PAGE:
Black history celebrated at church

Published 9:59 pm Tuesday, February 26, 2019

The youth of Metropolitan Baptist Church on County Street, where Dr. Robert L. Hobbs is the pastor, held a Black History Month program on Feb. 23 to honor great African-American trailblazers and inventors whose lives and contributions helped to shape this great nation.

About 17 young people participated in the event. The youth represented such great blacks as:

  • Fannie Lou Hamer, who worked with the Student Non-Violent Coordinating Committee in helping to organize the 1964 Freedom Summer African American voter registration in her native state of Mississippi;
  • Virgie Ammons, who received a patent on Sept. 30, 1975, for a device that prevents cold air from blowing down the chimney and back into the house;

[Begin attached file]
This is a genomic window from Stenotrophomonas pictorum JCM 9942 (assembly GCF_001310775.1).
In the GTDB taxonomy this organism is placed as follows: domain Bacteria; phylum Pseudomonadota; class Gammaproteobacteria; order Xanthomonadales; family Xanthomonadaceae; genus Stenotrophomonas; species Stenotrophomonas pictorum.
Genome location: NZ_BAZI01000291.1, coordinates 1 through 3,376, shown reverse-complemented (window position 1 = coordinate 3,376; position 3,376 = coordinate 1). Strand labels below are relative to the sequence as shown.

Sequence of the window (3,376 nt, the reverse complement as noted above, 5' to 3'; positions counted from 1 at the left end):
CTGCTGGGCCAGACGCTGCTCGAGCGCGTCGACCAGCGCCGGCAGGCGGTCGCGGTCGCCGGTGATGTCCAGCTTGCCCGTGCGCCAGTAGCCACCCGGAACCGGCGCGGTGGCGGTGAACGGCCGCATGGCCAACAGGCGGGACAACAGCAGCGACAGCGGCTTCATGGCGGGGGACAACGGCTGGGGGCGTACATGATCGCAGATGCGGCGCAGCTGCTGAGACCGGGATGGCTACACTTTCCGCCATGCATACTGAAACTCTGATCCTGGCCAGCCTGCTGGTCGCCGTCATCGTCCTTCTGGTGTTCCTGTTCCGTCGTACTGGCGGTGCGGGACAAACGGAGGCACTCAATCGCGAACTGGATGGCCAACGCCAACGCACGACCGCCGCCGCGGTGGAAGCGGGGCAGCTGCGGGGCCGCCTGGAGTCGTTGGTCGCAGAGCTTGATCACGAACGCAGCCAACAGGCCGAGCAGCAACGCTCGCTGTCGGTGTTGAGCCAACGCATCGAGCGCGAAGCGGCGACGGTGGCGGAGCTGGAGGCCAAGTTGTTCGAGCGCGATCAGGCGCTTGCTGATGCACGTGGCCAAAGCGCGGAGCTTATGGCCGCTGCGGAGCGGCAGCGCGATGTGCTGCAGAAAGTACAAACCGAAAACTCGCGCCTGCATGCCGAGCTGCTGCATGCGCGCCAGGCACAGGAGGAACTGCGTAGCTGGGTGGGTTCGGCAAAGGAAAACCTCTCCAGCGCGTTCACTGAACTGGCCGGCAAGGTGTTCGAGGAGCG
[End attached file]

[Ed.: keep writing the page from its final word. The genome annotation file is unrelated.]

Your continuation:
• Carter G. Woodson, who was called the father of black history because of his commitment to bringing African-American history front and center and ensuring it was taught and studied in schools;
  • Rosa Louise Parks, who was an American activist in the Civil Rights movement and is best known for her role in the Montgomery Bus Boycott;
  • Ernest Everett Just, who was the first African-American to receive worldwide recognition as a scientist and was noted for his contributions to marine biology and for his primary recognition of the fundamental role of the cell surface in the development of organisms;
  • and Harriet Tubman, an abolitionist and political activist born into slavery and whose mission was to rescue enslaved people, family and friends using a network of antislavery and safe houses known as the Underground Railroad. She was able to save more than 300 slaves in 19 trips.

There were many more African-Americans honored in commemoration of Black History Month. The highlight of the evening came at the arrival of youngsters Elisha Williams and Ricki Eley portraying Barack and Michelle Obama.


Email newsletter signup